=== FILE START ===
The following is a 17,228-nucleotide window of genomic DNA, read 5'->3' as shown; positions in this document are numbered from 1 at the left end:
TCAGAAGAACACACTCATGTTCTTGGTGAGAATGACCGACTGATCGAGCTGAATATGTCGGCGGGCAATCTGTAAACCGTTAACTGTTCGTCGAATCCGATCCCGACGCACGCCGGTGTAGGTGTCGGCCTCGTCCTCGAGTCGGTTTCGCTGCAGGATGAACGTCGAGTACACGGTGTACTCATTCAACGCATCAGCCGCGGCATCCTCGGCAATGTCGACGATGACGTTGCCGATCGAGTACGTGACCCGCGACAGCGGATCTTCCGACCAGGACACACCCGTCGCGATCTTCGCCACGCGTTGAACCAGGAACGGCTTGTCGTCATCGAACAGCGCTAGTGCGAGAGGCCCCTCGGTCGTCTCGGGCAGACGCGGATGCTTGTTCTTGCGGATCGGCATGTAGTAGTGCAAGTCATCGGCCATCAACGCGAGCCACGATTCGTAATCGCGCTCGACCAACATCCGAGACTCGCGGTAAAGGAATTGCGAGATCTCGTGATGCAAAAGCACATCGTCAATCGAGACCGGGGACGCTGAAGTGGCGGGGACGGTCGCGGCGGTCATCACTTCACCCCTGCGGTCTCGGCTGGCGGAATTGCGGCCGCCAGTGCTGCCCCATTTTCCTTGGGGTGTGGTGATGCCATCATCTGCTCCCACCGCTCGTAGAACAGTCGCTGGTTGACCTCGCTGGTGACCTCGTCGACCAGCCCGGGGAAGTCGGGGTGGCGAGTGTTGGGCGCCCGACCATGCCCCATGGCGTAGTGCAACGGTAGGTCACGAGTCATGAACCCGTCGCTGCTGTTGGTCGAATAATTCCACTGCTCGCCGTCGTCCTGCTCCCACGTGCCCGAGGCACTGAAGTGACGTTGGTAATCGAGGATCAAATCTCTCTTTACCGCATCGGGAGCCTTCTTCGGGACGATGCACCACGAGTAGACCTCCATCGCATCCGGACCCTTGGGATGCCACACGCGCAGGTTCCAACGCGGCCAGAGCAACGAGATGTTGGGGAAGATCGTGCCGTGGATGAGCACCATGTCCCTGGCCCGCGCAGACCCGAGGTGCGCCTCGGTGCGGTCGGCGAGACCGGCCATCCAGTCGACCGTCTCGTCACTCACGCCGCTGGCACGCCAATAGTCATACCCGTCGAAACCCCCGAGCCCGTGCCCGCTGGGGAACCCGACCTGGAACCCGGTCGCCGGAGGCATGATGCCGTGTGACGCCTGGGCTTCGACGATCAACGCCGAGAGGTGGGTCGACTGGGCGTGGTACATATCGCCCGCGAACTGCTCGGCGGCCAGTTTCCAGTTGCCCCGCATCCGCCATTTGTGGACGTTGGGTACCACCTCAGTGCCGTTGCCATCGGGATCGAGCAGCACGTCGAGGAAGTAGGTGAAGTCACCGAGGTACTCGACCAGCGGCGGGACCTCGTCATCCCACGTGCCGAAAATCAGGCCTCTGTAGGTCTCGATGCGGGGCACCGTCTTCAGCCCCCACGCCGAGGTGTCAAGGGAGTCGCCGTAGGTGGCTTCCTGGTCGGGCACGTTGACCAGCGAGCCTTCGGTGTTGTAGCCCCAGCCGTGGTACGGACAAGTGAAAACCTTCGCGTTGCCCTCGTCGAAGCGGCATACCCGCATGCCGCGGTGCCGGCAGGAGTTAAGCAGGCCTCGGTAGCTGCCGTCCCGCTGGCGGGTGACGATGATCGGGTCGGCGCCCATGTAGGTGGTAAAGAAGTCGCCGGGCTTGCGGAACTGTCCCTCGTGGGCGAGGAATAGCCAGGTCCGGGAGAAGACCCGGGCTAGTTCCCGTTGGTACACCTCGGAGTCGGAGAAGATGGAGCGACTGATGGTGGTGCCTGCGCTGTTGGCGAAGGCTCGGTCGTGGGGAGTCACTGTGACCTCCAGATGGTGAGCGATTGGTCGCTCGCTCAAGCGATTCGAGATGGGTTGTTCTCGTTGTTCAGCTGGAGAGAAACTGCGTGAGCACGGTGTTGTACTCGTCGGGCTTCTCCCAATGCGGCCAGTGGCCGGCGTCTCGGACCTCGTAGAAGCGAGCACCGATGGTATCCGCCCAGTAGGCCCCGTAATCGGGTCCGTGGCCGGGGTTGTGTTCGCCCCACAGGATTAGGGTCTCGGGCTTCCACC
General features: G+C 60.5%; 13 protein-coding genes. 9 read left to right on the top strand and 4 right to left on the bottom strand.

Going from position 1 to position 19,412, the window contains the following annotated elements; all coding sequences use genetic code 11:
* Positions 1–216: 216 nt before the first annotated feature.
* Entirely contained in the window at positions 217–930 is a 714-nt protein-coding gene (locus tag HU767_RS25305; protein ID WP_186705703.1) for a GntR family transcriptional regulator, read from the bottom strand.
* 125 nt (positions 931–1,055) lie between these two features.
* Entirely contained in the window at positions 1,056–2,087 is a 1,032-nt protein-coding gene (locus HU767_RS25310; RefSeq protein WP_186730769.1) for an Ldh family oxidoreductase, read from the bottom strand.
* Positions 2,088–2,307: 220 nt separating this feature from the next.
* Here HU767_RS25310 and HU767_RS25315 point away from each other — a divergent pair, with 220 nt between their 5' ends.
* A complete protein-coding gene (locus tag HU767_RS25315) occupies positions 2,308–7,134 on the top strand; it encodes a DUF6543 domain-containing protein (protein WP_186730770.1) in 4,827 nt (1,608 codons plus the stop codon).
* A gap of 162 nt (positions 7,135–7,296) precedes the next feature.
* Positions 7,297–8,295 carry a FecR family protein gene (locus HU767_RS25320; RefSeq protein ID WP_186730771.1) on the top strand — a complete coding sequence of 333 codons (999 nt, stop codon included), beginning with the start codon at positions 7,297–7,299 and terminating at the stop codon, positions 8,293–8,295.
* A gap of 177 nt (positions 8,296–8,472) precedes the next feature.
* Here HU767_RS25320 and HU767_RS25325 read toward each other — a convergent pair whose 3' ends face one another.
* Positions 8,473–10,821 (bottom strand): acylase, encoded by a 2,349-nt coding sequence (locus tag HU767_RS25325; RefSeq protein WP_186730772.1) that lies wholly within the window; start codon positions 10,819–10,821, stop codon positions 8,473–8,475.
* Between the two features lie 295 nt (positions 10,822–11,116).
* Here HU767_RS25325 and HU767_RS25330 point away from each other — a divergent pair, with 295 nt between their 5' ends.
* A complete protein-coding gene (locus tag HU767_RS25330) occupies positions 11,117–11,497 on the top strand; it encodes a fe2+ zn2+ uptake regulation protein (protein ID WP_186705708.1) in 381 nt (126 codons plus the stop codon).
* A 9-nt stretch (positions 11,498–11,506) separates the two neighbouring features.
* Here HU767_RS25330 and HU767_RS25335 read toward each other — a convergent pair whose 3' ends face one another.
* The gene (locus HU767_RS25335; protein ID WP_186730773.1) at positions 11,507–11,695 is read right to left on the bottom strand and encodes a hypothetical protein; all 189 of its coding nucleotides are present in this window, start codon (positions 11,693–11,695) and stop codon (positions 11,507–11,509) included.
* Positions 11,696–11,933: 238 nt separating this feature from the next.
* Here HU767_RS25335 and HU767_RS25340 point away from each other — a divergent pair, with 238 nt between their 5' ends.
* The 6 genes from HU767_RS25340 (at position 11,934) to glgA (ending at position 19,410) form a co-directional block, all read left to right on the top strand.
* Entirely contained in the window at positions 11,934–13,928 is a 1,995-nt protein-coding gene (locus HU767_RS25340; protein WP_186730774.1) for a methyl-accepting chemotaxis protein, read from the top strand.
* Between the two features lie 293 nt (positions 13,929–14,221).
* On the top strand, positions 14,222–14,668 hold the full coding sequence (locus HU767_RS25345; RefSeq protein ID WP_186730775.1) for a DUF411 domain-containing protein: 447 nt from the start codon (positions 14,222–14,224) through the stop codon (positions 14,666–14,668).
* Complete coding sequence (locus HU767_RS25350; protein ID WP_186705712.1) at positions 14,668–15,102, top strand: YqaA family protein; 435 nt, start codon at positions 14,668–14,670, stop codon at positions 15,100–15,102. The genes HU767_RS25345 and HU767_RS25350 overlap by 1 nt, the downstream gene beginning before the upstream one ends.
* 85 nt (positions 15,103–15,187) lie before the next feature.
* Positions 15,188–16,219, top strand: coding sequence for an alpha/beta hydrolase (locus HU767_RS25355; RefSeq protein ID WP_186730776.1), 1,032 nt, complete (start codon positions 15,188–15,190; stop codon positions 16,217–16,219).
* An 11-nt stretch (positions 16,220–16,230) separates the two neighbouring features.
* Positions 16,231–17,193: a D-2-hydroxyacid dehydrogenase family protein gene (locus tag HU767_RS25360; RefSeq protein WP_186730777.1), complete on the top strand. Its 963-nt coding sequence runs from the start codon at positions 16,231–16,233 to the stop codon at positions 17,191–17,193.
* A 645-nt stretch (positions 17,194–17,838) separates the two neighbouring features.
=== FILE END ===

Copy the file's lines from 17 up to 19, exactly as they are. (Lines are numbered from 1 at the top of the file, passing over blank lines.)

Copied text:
* Between the two features lie 295 nt (positions 10,822–11,116).
* Here HU767_RS25325 and HU767_RS25330 point away from each other — a divergent pair, with 295 nt between their 5' ends.
* A complete protein-coding gene (locus tag HU767_RS25330) occupies positions 11,117–11,497 on the top strand; it encodes a fe2+ zn2+ uptake regulation protein (protein ID WP_186705708.1) in 381 nt (126 codons plus the stop codon).